2015 saw new businesses adding to neighborhood retail, as well as long-time businesses closing their doors for the last time. This year also saw development on the changing landscape in Hyde Park, but not without debate.
From the ground up
Developments such as Vue53, 1330 E. 53rd St., and City Hyde Park, 1501 E. Hyde Park Blvd., were worked on all year with construction.
Vue53, which was proposed to the public two years ago, finally broke ground this spring. The 13-story apartment complex has been climbing up quickly, and is expected to finish construction September 2016. Earlier this month, the leasing rates were released for the new complex, and the rates range from $1,400 to $2,900.
One development that did complete construction was City Hyde Park.
Residents were able to begin to move in to their new digs starting last Monday, and the bottom floor that will hold a Whole Foods, Marshall’s and Michael’s is expected to be open to the public in the summer of 2016.
While two developments were busy being built, a conversation began about a new, proposed project for the corner of 53rd Street and Dorchester Avenue: a boutique hotel designed by Smart Hotels.
At the first meeting on July 28, Hyde Parkers voiced concerns about the hotel’s impact on parking, as it would be built in a parking lot owned by the University of Chicago (U. of C.).
Concerns continued at the second meeting in November, where the developers addressed the parking issue on everyone’s mind.
Without imposing on the already difficult parking situation on 53Rd Street, the hotel’s team proposed some solutions to residents’ worries. Sarah Masterson of Olympia Companies explained solutions such as a dedicated shuttle service, opening the Harper Court parking garage to hotel employees and construction workers as well as a valet option.
“We would encourage restaurant patrons to use valet parking offered at short term rates,” she said.
Masterson explained that the rates would be equal to that of the parking meters so diners would not have to pay any more than they normally would.
The hotel is expected to break ground this coming spring.
Hyde Park welcomed an abundance of new businesses this year, from retail, to restaurants and pop-ups.
Sprocket and Stone, a “boutique” pet shop, opened this summer at 1013 E. 53rd St. 53rd Street also saw the opening of Modern Cooperative, 1500 E. 53rd St., this fall, which sells unique furniture and home accessories.
Einstein Bros. Bagels, 5230 S. Harper Ct., joined the bustling businesses at Harper Court only last month. The announcement of the Obama Foundation moving to the Harper Court Tower was also made last month, and the foundation will be officially making the move in January.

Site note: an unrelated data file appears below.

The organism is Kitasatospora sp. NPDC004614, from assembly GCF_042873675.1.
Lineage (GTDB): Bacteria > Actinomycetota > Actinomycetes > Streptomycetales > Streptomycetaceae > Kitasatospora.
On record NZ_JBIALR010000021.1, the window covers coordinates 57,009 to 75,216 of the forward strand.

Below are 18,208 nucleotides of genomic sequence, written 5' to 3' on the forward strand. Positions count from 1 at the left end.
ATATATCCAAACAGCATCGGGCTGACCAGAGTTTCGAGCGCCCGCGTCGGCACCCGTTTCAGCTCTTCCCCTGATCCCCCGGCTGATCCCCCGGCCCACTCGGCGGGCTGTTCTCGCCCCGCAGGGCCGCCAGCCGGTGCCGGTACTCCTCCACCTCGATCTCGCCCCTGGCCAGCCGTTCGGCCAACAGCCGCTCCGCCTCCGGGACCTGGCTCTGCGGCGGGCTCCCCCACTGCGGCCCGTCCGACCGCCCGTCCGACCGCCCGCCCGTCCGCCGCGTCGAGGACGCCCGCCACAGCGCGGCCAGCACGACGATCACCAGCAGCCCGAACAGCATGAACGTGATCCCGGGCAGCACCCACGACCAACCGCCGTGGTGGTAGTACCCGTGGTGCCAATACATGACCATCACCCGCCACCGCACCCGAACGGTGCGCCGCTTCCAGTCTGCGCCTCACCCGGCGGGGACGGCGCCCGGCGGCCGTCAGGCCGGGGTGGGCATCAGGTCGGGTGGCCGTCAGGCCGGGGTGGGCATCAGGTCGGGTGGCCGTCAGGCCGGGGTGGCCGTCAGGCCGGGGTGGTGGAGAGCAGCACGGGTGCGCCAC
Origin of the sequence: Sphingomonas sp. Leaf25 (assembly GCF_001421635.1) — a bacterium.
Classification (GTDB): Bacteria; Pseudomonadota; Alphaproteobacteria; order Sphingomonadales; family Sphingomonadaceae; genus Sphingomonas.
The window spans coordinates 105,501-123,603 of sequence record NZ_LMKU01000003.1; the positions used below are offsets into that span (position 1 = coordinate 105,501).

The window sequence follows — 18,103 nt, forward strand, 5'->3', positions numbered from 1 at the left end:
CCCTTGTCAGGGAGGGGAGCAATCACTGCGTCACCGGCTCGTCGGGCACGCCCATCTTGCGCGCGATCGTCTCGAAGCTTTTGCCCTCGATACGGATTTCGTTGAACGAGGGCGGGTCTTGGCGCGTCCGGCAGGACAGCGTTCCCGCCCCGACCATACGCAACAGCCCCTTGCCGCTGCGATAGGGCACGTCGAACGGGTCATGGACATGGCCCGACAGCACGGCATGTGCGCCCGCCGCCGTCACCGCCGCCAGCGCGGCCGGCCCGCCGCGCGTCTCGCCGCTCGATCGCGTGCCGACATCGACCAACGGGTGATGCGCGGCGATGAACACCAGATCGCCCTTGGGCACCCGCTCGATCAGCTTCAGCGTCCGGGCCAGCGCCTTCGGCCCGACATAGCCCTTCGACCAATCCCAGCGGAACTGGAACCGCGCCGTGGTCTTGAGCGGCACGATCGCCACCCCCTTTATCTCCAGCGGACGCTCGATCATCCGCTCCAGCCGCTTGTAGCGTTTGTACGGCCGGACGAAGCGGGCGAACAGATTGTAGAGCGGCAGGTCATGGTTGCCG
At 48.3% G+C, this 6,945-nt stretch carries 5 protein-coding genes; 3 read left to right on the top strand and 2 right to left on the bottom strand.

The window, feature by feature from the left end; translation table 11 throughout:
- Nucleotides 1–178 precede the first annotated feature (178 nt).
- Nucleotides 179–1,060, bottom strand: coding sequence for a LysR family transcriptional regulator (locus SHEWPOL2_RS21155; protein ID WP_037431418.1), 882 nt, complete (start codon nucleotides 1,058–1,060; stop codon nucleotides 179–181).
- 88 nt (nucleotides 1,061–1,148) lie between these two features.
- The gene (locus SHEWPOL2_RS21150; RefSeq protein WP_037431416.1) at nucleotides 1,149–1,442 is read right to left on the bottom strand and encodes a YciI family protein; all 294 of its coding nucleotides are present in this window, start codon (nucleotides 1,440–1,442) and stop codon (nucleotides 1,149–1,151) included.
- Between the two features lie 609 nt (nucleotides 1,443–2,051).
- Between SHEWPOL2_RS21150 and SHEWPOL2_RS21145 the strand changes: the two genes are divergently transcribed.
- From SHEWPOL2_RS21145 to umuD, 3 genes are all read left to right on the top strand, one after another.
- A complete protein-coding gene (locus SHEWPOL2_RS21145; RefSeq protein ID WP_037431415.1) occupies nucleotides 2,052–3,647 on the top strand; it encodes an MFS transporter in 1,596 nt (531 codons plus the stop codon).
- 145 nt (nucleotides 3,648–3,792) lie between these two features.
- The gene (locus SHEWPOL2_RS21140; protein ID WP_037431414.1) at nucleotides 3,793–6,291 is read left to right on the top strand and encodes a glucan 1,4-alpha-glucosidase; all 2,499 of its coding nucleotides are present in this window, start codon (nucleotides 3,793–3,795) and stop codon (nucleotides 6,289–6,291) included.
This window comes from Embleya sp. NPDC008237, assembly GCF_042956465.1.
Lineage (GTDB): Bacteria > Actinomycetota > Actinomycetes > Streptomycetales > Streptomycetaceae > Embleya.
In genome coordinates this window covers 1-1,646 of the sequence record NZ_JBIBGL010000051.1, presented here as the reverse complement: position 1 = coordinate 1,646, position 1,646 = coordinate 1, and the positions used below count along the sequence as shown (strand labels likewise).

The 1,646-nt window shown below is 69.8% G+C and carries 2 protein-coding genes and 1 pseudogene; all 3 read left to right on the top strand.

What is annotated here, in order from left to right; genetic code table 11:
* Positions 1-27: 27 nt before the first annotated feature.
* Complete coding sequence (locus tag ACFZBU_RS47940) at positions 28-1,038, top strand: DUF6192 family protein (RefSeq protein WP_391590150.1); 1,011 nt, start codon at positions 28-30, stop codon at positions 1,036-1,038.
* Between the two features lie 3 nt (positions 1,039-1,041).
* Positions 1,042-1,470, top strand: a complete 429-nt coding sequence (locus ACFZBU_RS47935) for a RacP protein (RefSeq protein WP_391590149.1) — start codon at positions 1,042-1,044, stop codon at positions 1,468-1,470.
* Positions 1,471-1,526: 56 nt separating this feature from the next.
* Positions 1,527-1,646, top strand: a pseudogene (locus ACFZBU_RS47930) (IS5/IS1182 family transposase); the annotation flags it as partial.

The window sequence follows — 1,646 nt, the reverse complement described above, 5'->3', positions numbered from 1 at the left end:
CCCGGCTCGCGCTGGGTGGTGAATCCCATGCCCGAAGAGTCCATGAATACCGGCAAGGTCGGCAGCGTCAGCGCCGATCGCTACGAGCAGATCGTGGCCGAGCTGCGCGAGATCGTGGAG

We saw a change in scenery when the former Chicago Lake Shore Hotel, 4900 S. Lake Shore Dr., became a La Quinta Inn. Owner Earl Adams said that they essentially rebuilt and revived the entire building.
Improv comedy was revived in the neighborhood as well, with the opening of the new comedy theater, The Revival, 1160 E. 55th St.
Owner John Stoops described the new theater as a home for shows, classes and workshops revolving around the art of improv comedy. The theater opened last month, and Stoops is excited on where it is headed.
“I would love for the Revival to become a beloved community destination,” Stoops said. “A place where folks from across the South Side know there is always something happening, and that it’s always good.”
Pop-up shops have been a staple to the Hyde Park retail sphere for a couple years now, and 2015 saw some unique shops make a visit to the neighborhood.
Belle Up, 1504 E. 53rd St.; Lively, 5421 S. Harper Ave., and Noteworthy Notes, 5231 S. Harper Ct., moved in for a brief stay to add diversity to the shopping scene.
Calmetta Coleman, the director of Communications for Civic Engagement at U. of C., said the university uses the pop-up shops as a way to bring in new businesses.
“Pop-ups have worked for Hyde Park because, from a retailer’s perspective, the neighborhood is not as proven as some other Chicago neighborhoods. The strategy allows retailers to test the market and make a longer-term decision based on the community’s response to their concepts,” she said.
One of those successful shops this year was Sir & Madame, which moved in to its permanent location at 5225 S. Harper Ct. after having a pop-up shop in the neighborhood for nine months.
Farewell to old friends
With hellos, there are always goodbyes, and we had our fare share this year in saying farewell to long-time businesses.
After 55 years on 57th Street, the Hyde Park Shoe Rebuilder closed at the beginning of this year, due to the owner, Constandinos “Gus” Lukis, and his health.
We also said goodbye to South Side Shrimp, who closed in February after less than three years in the neighborhood.
Up until August, the Reynolds Club Barbershop provided haircuts to U. of C. faculty, students and the community for over 60 years. The university made the difficult decision to close the businesses in an effort to control costs. Previous owner Mitch Mutluguler has moved on to shave heads at Yehia’s 1455 53rd St.
While still in business, Rainbow Cleaners, 1648 E. 53rd St., saw a change in ownership when the original owners stepped down to spend more time with their family.
Previous owner Chin Kee Chung said, “I am 73-years-old and I have worked so much and so long, but I will miss each customer.”
Chung and wife Hye Sook handed over the business to Pong Cha Lee in September.
[Via: Hyde Park Herald]